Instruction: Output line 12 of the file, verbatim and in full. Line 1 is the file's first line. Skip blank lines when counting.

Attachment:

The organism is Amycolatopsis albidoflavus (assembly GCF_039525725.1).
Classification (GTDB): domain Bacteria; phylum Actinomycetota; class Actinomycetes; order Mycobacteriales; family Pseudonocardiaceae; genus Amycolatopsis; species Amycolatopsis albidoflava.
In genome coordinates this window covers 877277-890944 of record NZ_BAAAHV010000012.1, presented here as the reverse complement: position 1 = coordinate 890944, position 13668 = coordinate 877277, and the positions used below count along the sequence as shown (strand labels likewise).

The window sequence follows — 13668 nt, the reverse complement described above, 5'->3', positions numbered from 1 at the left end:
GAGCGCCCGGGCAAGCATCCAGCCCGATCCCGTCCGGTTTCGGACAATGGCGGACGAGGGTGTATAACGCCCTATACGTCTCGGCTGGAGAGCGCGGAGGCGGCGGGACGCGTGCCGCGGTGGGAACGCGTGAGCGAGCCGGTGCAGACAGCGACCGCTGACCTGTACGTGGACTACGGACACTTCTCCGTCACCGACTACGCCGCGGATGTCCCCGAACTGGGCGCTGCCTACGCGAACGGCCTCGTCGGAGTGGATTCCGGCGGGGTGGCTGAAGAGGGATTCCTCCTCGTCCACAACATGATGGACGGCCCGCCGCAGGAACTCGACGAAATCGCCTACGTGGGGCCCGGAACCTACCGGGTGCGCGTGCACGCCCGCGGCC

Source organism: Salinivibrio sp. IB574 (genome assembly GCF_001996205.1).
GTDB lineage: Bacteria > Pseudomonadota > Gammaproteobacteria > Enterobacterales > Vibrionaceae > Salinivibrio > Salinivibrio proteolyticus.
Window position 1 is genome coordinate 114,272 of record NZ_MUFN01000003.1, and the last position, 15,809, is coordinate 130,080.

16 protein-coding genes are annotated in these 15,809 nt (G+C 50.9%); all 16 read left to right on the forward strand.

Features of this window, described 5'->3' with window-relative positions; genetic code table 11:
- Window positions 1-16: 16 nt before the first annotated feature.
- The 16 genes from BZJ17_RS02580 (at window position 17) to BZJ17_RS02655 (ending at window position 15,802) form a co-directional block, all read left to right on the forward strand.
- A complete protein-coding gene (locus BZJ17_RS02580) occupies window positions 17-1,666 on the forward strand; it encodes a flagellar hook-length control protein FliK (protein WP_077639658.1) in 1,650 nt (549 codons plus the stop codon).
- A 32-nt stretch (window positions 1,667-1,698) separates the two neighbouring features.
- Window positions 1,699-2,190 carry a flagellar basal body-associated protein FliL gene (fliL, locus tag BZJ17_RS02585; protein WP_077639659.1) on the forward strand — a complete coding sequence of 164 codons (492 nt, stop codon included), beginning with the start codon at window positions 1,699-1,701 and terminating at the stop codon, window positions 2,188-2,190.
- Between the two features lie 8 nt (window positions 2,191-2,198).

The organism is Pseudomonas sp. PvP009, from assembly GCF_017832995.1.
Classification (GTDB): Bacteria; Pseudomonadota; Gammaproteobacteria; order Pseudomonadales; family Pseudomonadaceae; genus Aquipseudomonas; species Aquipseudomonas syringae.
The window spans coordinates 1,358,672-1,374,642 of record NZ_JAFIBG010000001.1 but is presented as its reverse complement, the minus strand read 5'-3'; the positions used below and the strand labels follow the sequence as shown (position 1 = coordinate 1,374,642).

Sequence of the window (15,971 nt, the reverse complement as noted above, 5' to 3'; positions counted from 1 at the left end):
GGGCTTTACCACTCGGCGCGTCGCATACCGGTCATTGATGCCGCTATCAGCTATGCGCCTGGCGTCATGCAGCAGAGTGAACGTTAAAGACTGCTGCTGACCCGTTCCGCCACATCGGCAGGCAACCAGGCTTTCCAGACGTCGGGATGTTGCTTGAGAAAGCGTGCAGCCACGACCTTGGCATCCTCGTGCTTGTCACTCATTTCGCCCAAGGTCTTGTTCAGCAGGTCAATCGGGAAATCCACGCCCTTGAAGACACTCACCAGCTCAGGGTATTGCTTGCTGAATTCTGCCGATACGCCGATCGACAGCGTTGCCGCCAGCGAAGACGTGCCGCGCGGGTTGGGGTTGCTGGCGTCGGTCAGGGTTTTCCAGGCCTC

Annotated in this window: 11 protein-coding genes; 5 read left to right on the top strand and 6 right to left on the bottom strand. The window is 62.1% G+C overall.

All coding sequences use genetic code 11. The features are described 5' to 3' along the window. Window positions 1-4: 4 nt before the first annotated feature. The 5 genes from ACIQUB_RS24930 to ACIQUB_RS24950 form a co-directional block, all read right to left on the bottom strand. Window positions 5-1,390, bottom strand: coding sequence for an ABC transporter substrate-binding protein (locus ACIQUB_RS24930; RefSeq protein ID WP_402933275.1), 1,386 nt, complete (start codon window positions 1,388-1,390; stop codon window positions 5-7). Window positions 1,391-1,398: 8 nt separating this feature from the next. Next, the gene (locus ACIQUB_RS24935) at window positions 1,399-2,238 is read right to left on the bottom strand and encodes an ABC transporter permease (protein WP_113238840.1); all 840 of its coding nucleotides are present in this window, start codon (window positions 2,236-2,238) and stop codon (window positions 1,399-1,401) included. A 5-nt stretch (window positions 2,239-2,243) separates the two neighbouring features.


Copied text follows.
- The 16 genes from BZJ17_RS02580 (at window position 17) to BZJ17_RS02655 (ending at window position 15,802) form a co-directional block, all read left to right on the forward strand.